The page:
The Anna’s hummingbird was the first hummer I saw when we moved to Portland. I was astounded that they were here in this cold, rainy climate during the winter. I later learned that Anna’s once nested only in the northern Baja peninsula and southern California, but due to an abundance of ornamental flowers and artificial feeders, they have expanded their range all the way up the west coast and east into Texas. Now, some spend their entire lives in Portland neighborhoods.

They are striking in color – iridescent green back, pale grey chest and green sides, with brilliant pink iridescent head and throat (creating what looks like a hood) on the males, but just a pink throat on the females. When a male flies toward you, there is no mistaking his identity. That bright pink-red hood is unmistakable (and unique among North American hummers).

Anna’s are common in many Oregon habitats, from urban neighborhoods to chaparral to coastal forests. Like most hummers, Anna’s feed mainly on nectar, but also insects and spiders, and sometimes they sip tree sap. Occasionally, Anna’s hummers will accidentally impale a bee or wasp on its bill, leading to starvation and death.

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Notice the tip of her tongue sticking out here

 

I was fascinated to learn that the Anna’s hummingbird’s normal body temperature is 107 degrees F. When the air temperature gets cold (and often at night), they go into torpor, slowing their heart rate and metabolism, and reducing their body temperatures to conserve energy. They are so tiny (3 – 4 inches and about 4 grams) and so active, their hearts beat up to 1200 times a minute.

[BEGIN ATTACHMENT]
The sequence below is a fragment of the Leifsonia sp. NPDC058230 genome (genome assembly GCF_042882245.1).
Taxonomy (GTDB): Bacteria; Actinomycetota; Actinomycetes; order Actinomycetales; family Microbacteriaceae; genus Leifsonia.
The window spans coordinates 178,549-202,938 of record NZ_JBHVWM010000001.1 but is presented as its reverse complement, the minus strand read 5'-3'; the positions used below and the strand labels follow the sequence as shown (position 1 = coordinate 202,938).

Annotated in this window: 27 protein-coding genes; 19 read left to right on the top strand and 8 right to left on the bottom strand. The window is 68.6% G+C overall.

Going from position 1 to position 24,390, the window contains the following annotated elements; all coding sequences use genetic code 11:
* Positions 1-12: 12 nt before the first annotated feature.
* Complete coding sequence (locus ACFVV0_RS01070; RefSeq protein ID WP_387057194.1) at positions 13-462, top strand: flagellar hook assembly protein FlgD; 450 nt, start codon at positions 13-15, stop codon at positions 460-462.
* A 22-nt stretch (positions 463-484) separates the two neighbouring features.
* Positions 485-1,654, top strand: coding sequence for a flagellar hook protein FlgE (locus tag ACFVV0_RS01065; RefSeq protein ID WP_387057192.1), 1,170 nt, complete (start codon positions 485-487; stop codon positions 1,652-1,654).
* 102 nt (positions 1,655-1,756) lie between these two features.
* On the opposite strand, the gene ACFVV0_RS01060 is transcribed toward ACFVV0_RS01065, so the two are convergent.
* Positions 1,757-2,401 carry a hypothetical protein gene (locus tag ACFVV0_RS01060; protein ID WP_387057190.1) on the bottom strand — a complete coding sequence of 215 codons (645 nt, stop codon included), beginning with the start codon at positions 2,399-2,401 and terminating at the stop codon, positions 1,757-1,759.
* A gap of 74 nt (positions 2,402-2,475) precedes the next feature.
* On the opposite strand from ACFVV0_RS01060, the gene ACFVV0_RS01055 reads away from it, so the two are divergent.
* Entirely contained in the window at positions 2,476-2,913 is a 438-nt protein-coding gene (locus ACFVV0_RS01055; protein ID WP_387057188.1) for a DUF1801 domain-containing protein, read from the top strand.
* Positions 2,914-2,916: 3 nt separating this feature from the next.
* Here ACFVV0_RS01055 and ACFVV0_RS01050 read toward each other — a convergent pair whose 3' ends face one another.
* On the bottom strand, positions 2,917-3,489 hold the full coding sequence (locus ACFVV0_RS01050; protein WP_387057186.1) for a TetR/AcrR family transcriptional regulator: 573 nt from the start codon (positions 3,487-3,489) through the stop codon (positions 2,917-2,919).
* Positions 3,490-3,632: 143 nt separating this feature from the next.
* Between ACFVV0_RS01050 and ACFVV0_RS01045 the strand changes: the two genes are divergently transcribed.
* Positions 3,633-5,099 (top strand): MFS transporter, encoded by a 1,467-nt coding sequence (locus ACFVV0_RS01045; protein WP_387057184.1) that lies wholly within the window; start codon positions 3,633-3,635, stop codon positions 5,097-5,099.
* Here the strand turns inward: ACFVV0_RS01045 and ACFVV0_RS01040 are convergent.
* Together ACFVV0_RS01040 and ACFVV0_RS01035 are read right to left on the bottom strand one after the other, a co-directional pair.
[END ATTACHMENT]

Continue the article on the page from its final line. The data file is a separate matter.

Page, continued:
They nest between December and May, taking advantage of early spring blooms when young are fledging. Males and female do not pair up, they simply mate and move on. Their nests are 1 inch by 1.5 inches, so good luck finding one. Females are responsible for all the care-giving, though it doesn’t last long. The young are flying within three weeks of hatching!

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So far, we’ve only had the female visit our feeder, but we hope to see a male stopping by for a sip sometime before summer is over this year. If you want to know more about hummingbirds, this is a fantastic site with a free downloadable book all about them.

Where have you seen hummingbirds? What species have you encountered?

Watch how a hummingbird drinks here.